Sunny Freeman awarded Chief's Coin for heroic action after motorcycle crash

by: REVIEW PHOTO: CLIFF NEWELL - It was a happy occasion for the Freeman family of Lake Oswego when Sunny Freeman was awarded the Chief's Coin on July 16. From left: LOPD Lt. Doug Treat, Anika Freeman (in front), Isabelle Freeman, Sunny Freeman and LOPD Chief Don Johnson.When a motorcycle crashed on Highway 43 in late June, sending its driver in one direction and his 4-year-old granddaughter in another, Sunny Freeman jumped into action.

“Sunny parked her own car to block ongoing cars from reaching Kayilee,” Lake Oswego Police Chief Don Johnson said. “She ran through traffic to reach Kaylee, risking her own life. Kayilee wouldn’t have been able to get out of the way of the traffic if it hadn’t been for Sunny.”

For her efforts to help little Kayilee Johns, Freeman was honored Wednesday with the Chief's Coin in a ceremony at Lake Oswego City Hll. It's a rare honor — only the third award for acts of heroism that Johnson has handed out in his three years as chief — but one that was certainly deserved.

Here's what happened:

On June 30, a motorcycle driven by the Kayilee’s grandfather, Steve Pontius, was headed down Highway 43 when it slammed into a curb and was knocked to the street.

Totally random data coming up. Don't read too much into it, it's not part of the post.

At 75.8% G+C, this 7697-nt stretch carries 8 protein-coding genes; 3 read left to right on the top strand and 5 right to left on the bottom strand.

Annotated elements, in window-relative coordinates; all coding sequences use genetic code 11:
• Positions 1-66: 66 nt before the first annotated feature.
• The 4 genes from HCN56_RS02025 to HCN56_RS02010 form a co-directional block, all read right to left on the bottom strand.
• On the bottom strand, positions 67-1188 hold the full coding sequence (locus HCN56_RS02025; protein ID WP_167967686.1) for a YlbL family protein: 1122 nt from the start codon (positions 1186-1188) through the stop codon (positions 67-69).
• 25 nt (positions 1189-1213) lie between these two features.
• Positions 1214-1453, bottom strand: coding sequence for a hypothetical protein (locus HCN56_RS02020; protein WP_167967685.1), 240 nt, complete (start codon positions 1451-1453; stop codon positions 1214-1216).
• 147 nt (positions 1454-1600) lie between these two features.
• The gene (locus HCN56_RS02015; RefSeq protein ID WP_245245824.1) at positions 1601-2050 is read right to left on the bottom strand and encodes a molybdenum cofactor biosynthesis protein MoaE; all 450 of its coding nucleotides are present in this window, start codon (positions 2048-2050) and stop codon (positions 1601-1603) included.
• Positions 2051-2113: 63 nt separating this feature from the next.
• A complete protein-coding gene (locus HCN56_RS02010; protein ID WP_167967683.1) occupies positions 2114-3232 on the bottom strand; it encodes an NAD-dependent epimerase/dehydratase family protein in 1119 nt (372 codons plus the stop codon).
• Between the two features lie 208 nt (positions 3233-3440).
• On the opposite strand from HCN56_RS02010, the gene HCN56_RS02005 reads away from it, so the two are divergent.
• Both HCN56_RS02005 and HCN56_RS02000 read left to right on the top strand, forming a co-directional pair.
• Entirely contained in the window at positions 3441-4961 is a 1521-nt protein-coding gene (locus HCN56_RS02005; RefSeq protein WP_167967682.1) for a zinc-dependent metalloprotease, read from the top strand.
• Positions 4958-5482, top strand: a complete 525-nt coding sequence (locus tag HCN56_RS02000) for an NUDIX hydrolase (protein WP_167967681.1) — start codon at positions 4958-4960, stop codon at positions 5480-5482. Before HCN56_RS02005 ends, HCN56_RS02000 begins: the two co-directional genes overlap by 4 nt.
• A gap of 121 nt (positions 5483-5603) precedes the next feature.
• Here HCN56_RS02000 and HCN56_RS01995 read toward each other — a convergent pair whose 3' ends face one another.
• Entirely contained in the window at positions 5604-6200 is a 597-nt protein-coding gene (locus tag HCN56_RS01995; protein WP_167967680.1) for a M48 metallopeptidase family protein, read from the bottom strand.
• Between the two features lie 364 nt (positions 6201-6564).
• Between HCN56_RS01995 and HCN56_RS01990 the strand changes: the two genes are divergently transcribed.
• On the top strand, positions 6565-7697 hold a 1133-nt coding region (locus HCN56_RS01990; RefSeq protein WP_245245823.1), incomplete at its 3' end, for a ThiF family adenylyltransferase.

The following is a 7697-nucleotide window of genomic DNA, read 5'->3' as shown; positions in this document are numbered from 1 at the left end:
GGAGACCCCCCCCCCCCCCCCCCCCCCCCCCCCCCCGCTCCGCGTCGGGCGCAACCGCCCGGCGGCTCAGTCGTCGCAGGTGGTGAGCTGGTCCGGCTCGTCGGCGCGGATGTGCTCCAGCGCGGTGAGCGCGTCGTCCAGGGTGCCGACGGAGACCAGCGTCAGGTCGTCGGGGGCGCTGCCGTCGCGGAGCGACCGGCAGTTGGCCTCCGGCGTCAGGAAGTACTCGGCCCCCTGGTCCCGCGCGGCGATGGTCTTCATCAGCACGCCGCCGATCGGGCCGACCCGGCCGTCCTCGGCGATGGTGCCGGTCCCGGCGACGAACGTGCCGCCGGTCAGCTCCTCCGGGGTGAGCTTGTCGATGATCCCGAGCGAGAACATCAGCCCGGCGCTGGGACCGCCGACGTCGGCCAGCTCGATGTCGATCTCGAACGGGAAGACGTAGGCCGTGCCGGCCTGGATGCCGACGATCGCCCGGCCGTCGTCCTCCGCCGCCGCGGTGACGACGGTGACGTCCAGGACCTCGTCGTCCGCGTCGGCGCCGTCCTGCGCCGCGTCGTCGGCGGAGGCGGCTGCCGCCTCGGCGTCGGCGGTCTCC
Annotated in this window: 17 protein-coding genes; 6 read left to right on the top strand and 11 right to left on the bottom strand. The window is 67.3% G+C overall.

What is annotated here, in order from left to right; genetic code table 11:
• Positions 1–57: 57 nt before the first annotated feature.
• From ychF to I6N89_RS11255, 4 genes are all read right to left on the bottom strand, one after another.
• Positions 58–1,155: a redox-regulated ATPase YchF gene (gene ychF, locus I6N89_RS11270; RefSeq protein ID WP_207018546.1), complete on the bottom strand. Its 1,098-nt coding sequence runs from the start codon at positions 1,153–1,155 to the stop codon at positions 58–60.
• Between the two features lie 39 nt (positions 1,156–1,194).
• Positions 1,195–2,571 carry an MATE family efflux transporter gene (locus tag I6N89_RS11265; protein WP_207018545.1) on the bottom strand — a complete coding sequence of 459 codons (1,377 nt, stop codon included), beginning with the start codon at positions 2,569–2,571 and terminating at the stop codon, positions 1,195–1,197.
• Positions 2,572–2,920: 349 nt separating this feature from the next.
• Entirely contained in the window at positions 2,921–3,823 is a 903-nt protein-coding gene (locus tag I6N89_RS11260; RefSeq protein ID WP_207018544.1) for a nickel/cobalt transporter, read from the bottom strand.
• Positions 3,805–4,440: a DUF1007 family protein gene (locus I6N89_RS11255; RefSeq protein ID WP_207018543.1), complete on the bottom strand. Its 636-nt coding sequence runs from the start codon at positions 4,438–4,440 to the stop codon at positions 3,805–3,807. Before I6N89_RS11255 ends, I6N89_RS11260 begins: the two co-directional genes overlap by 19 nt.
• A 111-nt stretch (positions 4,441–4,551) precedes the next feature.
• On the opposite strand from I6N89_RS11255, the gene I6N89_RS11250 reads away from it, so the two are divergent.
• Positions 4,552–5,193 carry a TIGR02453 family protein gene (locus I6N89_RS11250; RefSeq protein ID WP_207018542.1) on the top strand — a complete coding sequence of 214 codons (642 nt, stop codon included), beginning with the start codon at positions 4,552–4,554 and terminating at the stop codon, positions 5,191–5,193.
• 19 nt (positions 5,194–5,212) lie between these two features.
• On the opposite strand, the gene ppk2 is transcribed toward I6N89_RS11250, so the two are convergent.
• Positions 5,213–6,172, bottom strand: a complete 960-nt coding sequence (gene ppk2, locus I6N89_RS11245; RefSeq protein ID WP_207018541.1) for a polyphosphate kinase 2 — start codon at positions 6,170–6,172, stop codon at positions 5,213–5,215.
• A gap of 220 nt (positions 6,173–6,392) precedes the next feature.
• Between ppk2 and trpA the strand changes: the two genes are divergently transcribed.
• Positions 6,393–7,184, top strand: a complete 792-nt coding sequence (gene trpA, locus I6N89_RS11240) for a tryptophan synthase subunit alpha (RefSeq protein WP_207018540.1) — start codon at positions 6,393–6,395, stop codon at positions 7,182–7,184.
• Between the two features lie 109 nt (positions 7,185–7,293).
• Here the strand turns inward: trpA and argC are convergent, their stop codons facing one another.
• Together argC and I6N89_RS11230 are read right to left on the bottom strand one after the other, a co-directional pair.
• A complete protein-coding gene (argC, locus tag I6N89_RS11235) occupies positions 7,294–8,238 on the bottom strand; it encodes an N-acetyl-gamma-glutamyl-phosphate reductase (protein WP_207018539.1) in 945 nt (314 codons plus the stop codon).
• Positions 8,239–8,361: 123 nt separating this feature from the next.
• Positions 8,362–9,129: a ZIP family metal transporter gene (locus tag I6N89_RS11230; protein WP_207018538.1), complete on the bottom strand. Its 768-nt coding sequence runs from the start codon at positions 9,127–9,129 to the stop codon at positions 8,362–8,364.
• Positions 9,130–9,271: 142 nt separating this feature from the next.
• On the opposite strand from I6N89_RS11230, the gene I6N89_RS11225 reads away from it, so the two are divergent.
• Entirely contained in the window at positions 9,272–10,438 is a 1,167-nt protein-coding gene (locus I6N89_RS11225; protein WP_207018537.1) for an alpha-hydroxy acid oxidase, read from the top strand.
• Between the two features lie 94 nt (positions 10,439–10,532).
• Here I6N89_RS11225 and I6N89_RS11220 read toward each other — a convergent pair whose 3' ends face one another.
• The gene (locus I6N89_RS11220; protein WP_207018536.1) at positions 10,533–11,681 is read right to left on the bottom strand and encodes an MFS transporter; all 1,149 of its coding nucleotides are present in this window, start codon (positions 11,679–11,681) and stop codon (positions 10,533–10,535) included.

“The man went one way and Kayilee went another and landed on her head,” Johnson said. Freeman saw the accident while driving a vehicle that had two of her own children as passengers, and she acted with the utmost quickness.

After blocking traffic with her car, she rushed to the child's side and immediately worked to calm the little girl, who, as Johnson noted, immediately formed a connection with the woman who saved her life and clung to her until she was taken by ambulance to a hospital.

Freeman was able to check Kayilee’s condition because she had been a pediatric emergency room technician for years. She held Kayilee firmly along the spine and found that the child had not been badly injured, even though she had been hurled 30 feet when the motorcycle hit the curb.

“I just knew I had to react,” Freeman said. “It was so instant and automatic. Kayilee was crying for her mother. I was able to calm her down. She wouldn’t let go of me until she got into the ambulance.”

At first it was thought that Kayilee might have suffered serious injuries, according to LOPD Lt. Doug Treat. But she suffered only minor scrapes and bruises, and her grandfather also escaped injury.

Freeman accepted her award with gratitude and grace. She also noted that it was not the first time she'd helped somebody in a serious automobile accident, having once gone to the aid of an 80-year-old driver after an accident on Terwilliger Boulevard.

Freeman is now a real estate broker for Windermere Real Estate, but it's obvious that her emergency medical skills are still razor sharp. And for that, Johnson said, he was proud and grateful.

“First of all, we want to thank you,” Johnson said to Freeman. “Second, we hope this honor encourages other people to look at what someone from our community did.”

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